Brenda Pace, a South DeKalb resident who has been advocating for reforms like hiring an independent auditor, said the investigation will help repair the county, but long-term changes are also needed. A measure to create the independent auditor position is pending in the Georgia General Assembly.

“It’s going to make a huge difference because we’ll finally get rid of these allegations,” Pace said of the investigation. “Taxpayer dollars are being wasted, big-time.”

Bowers will be paid $400 an hour, and his investigators will be paid $300 an hour from the county’s non-departmental budget. The county didn’t provide an estimate of the total cost, but May has some discretion over spending from existing budgets.

Bowers warned that May is taking a risk by seeking this investigation because Bowers doesn’t know what he will find.

“We are sort of like rolling cannons on the deck of a ship,” Bowers said. “There are some bad apples — woe be unto you. But the good decent folks, you have nothing to fear from us.”

Previous allegations of corruption

  • Suspended CEO Burrell Ellis awaits a June retrial on charges that he extorted campaign contributions from county contractors.
  • Former Commissioner Elaine Boyer and her husband have pleaded guilty to using taxpayer money for themselves.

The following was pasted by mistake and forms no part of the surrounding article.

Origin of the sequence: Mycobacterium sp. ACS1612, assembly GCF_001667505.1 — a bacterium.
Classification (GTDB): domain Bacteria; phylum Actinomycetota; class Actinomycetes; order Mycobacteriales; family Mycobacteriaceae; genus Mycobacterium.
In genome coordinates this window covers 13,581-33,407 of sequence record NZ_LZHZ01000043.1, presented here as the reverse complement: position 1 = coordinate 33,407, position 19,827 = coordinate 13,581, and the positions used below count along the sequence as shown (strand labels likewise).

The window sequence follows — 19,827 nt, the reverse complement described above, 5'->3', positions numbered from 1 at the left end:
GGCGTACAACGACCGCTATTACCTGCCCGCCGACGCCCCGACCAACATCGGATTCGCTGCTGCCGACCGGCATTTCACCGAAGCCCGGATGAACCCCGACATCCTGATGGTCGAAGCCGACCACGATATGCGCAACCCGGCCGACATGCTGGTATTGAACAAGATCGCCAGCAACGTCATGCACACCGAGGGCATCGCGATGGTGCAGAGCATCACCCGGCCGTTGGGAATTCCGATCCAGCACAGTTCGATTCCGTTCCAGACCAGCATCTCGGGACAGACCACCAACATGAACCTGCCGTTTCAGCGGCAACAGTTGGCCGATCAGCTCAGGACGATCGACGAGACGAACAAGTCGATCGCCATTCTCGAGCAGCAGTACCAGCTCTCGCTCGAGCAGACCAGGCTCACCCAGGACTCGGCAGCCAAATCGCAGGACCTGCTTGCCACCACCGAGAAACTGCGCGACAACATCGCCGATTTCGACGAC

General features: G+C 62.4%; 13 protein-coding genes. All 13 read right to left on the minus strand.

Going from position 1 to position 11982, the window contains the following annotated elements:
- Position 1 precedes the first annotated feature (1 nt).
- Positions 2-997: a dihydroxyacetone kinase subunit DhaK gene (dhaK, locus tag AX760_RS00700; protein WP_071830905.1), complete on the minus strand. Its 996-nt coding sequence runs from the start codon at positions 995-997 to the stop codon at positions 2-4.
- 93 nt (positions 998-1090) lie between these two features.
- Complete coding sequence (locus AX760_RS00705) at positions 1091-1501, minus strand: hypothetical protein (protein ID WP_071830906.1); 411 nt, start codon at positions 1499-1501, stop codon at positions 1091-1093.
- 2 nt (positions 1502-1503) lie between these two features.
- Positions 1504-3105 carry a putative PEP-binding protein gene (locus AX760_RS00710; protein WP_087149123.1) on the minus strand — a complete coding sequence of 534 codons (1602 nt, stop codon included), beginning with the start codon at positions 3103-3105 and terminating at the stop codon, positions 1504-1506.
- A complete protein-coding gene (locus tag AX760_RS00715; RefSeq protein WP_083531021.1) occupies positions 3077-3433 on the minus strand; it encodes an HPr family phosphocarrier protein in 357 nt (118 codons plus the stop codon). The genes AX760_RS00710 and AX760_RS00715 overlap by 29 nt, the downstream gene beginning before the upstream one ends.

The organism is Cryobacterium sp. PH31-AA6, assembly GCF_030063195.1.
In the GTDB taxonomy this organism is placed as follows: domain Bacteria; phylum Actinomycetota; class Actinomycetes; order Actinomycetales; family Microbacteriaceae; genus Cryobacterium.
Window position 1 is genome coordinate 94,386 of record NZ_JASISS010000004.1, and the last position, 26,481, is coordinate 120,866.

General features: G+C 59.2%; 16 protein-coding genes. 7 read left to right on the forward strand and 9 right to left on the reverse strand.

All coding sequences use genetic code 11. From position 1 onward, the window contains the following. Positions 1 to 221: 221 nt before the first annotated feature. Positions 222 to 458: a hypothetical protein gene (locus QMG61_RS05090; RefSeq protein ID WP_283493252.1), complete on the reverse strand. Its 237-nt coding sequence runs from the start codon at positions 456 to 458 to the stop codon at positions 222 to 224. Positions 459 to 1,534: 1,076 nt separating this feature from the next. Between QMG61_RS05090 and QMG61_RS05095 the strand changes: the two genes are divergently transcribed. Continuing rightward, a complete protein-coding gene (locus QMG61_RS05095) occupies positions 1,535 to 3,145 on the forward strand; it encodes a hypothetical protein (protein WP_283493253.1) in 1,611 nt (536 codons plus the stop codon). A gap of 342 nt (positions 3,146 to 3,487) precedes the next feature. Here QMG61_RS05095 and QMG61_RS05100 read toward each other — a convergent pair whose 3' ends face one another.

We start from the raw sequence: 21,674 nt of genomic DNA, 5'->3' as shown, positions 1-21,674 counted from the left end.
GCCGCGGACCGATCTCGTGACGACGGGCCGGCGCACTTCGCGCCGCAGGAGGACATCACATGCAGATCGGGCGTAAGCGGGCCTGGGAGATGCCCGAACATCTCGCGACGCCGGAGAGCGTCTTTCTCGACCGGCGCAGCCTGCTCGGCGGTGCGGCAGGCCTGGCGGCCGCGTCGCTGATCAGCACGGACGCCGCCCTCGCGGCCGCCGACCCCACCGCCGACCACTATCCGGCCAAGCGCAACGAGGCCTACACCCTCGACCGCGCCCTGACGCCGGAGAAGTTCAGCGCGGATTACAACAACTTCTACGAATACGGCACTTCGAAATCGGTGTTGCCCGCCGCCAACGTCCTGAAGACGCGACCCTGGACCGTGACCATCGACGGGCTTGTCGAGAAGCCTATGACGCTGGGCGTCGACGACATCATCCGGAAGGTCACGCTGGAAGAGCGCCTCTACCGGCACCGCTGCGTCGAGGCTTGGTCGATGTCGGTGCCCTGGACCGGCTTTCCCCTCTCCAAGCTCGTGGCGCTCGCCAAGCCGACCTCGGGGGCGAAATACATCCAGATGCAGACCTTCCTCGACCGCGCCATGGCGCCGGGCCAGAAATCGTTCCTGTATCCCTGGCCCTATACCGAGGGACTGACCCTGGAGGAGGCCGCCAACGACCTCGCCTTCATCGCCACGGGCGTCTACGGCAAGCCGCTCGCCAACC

• Jerry Clark, a former member of the DeKalb Zoning Board of Appeals, pleaded guilty last month to taking a bribe for his vote.
  • The Georgia Court of Appeals denied new trials Wednesday for former DeKalb school employees Pat Reid and her ex-husband, Tony Pope, who were convicted last year following allegations they manipulated school construction contracts. Former Superintendent Crawford Lewis pleaded guilty under a plea agreement.
  • Former DeKalb Custodial Services Manager Patrick Jackson has pleaded not guilty to charges that he steered janitorial work to a company in exchange for a luxury apartment, furniture and utilities.
  • Dameco Moss, a DeKalb grease inspector, pleaded guilty in May 2011 to bribery and theft for shaking down payments from restaurant owners.

About the investigation

Q: Why did Interim DeKalb County CEO Lee May hire an outside investigator?

A: Numerous allegations of corruption have been brought against county government officials over the last few years, with no end in sight. May said he wants to show leadership by addressing the problem.

Q: How will the investigation be independent?

A: May hired former Georgia Attorney General Mike Bowers, but May won't oversee Bowers' inquiry. Any employee or official who refuses to cooperate with Bowers' questioning could be fired, according to May's executive order Wednesday. May won't have any prior review of Bowers' findings before they're made public.

Q: Will the investigation change anything in DeKalb?

A: Bowers will report criminal behavior to law enforcement authorities, and he will make recommendations to May for correcting problems he sees in county government.

Q: What will Bowers look for?

A: Bowers is tasked with evaluating the need for an inspector general position, reviewing internal investigation protocols, evaluating personnel policies, investigating bid-rigging and vendor selection and following up on complaints and tips.

Q: Isn't the FBI already investigating corruption in DeKalb?

A: Yes, but it’s unclear who the FBI is targeting or whether criminal charges will be brought. Bowers’ investigation is broader, and it goes beyond public corruption to include government hiring, efficiency and safeguards over taxpayer money.